Technological advances both increase and decrease the number of the world’s apparent mysteries. In the case of the lost Roanoke colony, recent technological developments are helping researchers inch closer to a satisfying conclusion as to why the 16th century colony disappeared — and it all has to do with what researchers have found at a place called Site X.
In August of this year, the First Colony Foundation announced that it had discovered shards of pottery called Surrey-Hampshire Border ware at the site, which is today known as the Albemarle Sound near Edenton, North Carolina. This ware would have been a common possession of the Roanoke settlers, and given that the company fell apart in 1624, no new pieces would have easily made their way to Site X.
The road to discovering Site X began in 2012. While using x-ray spectroscopy and other imaging techniques with the British Museum, First Colony Foundation members noticed that a blue-red fort symbol had been placed on one of Roanoke colonist John White’s maps of the region, and later covered up. This may have been due to the British state’s fear of being found out by Spanish spies, First Colony Foundation president Philip Evans in an interview with NPR.
Through research with the museum, “[the foundation] was able to project and find this blue-red fort symbol at this site,” said Evans.
This spot on the map, along with other archaeological findings, led foundation members to hypothesize that some of the Roanoke settlers could have moved to this area, perhaps after experiencing a drought in the Roanoke settlement, whose story has captivated the imaginations of grade schoolers and historians alike throughout the years.
As the story goes, in 1587, John White took more than 100 settlers to Roanoke Island, which lies in what is today called the Outer Banks, North Carolina. The journey to Roanoke marked Sir Walter Raleigh’s second attempt to colonize North Carolina, but was the first to include civilians and families. It was here that the first child of the so-called New World, Virginia Dare, was born.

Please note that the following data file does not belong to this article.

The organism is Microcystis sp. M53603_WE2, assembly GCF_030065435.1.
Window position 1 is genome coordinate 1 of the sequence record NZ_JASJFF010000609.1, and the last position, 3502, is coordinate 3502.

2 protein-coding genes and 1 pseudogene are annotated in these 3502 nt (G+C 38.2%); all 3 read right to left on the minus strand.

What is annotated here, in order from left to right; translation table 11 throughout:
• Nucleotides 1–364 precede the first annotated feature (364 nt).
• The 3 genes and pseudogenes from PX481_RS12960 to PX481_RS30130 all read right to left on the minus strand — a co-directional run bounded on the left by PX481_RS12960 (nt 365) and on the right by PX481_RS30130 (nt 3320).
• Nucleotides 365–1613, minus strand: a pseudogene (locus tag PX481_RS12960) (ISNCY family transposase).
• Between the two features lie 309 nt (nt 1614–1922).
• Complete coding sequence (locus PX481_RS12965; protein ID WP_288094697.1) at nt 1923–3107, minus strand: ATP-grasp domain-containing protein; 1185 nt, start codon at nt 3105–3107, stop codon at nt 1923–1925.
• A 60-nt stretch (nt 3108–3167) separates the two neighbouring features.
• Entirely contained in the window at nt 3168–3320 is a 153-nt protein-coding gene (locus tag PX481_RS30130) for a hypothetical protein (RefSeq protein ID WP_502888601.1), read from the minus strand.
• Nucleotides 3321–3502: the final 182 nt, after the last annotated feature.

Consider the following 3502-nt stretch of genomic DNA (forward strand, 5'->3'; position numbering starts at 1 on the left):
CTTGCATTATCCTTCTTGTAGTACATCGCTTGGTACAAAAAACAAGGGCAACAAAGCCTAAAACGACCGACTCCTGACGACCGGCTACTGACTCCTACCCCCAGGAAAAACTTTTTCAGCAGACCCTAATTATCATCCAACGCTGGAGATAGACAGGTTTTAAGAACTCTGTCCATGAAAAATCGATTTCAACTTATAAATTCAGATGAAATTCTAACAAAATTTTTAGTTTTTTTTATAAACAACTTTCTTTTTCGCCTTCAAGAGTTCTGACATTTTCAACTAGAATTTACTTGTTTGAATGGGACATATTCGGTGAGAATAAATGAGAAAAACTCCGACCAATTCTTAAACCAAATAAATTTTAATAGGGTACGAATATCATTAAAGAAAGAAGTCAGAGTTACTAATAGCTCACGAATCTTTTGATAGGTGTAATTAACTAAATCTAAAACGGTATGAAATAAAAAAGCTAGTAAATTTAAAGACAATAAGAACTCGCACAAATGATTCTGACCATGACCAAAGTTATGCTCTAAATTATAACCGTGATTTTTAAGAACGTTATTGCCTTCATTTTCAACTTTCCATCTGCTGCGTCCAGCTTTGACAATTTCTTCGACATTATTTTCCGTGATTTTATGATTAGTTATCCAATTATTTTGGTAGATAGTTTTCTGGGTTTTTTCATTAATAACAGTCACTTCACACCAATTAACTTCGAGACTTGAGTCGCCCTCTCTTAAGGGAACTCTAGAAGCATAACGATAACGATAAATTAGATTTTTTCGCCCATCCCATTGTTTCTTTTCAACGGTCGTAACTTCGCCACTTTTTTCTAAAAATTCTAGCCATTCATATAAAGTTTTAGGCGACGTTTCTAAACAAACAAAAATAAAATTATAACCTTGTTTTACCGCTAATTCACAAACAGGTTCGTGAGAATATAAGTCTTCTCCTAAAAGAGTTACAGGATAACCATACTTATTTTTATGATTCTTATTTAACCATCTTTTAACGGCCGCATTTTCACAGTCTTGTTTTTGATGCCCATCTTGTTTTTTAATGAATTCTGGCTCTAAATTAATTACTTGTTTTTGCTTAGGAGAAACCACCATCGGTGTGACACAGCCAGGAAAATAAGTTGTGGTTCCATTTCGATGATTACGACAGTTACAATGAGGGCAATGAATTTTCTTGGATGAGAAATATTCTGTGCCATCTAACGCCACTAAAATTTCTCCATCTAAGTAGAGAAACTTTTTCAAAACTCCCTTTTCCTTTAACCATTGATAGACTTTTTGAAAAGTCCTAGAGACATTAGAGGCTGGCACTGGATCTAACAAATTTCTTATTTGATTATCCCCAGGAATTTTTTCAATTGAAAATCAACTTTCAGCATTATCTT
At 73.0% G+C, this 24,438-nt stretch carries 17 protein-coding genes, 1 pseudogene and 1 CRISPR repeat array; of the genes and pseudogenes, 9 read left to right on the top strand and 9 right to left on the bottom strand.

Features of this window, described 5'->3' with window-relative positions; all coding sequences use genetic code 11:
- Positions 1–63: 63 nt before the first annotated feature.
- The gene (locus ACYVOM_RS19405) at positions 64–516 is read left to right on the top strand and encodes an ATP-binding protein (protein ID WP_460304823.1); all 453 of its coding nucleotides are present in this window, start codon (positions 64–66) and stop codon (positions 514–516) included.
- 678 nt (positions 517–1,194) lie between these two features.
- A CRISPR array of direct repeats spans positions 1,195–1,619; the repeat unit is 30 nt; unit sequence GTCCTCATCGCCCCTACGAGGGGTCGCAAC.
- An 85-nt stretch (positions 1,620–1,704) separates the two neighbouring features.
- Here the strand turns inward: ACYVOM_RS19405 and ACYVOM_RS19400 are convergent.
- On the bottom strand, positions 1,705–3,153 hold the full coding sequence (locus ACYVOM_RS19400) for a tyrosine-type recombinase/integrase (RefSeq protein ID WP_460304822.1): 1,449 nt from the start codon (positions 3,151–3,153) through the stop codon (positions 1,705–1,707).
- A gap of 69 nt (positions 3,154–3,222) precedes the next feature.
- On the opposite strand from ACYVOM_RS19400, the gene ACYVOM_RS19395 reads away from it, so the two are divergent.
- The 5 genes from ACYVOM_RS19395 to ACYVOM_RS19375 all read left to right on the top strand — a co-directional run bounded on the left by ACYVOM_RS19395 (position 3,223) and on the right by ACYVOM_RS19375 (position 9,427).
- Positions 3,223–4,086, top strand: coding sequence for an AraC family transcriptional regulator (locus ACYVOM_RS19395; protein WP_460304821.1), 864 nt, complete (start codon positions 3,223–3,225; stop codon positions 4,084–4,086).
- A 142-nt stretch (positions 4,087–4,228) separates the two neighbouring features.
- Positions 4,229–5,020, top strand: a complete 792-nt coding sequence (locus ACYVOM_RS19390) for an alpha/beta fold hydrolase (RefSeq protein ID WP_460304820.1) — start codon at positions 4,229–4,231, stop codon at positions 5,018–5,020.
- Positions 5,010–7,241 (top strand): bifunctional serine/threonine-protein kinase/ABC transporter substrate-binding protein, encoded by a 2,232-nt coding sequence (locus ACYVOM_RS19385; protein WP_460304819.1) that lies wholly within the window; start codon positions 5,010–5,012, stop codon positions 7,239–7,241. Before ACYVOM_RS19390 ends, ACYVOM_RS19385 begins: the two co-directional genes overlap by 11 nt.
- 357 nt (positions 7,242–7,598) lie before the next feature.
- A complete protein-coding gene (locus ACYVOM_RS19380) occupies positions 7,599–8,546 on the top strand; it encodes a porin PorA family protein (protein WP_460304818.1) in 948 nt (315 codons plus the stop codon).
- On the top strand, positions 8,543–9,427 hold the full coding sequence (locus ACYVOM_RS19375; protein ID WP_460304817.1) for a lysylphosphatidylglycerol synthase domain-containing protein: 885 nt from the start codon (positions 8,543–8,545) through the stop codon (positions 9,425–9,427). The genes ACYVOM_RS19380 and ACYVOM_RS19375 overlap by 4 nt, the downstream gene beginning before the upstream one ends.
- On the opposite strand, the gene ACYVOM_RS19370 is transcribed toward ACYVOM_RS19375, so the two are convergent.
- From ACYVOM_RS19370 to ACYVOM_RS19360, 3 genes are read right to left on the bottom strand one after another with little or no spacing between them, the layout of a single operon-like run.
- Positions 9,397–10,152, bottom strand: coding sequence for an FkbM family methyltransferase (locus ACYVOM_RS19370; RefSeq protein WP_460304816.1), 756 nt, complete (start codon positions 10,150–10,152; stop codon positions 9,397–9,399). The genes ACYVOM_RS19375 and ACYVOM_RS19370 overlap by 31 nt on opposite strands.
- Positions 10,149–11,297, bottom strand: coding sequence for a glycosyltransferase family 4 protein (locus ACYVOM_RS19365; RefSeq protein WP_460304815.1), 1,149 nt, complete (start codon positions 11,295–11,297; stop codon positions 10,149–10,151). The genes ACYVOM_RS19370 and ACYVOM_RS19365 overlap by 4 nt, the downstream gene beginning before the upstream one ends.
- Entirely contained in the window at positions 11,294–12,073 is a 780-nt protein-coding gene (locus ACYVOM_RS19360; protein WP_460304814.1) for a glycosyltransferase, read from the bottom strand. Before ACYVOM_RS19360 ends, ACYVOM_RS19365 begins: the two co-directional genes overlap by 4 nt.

Toward the end of that year, White went back to England for supplies. His return delayed to a naval war with Spain, when White finally arrived in Roanoke three years later, settlers had vanished. They did, however, leave behind some clues: the word “Croatoan” carved into a fence post, and the letters “CRO” on a tree. Many people believe these referred to what is now Hatteras Island, 50 miles southeast of Roanoke.
Currently, two teams of archaeologists are scouring for artifacts that settlers may have left at Site X. The First Colony Foundation has been digging at Site X for a few years, and a group from Great Britain’s Bristol University is working Hatteras Island (what was once known as Croatoan Island).
Led by British archaeologist Mark Horton, researchers on Hatteras Island have uncovered new artifacts, such as pieces of a slate tablet and a sword hilt, along with necklace parts, German tokens, crucible pieces, and parts of tobacco pipes, which to researchers on the ground indicate that after leaving the colony, Roanoke settlers may have assimilated into Native American tribes but kept their personal wares.
Though neither of these groups’ new discoveries can definitively say what happened to the Roanoke colonists, they certainly shed some light on where the ill-fated settlers may have gone after leaving the Roanoke settlement – where few new artifacts have been discovered in recent years.
Some experts aren’t so sure.
“I know we want a definitive answer,” said Charles R. Ewen, the president of the Society for Historical Archaeology and director of the Phelps Archaeology Laboratory at East Carolina University in an interview with The New York Times. “There’s just not enough evidence yet from either site to say that, yes, this is where some of the lost colonists went.”
Evans himself concedes Ewen’s point. “The mystery of the lost colony is still alive and well. We are now finally, though, after four centuries, getting credible evidence on where some of the colonists went,” said Evans.
At present, the First Colony Foundation hopes to find funding so that it can excavate the 15 acres that compose Site X more thoroughly, wrote The New York Times. The landowners are looking for ways to work with the archaeological team while also developing the land.
“It’s a 430-year-old mystery, and if I can be a part of solving that mystery, that’s something I’m interested in,” landowner Michael Flannelly said.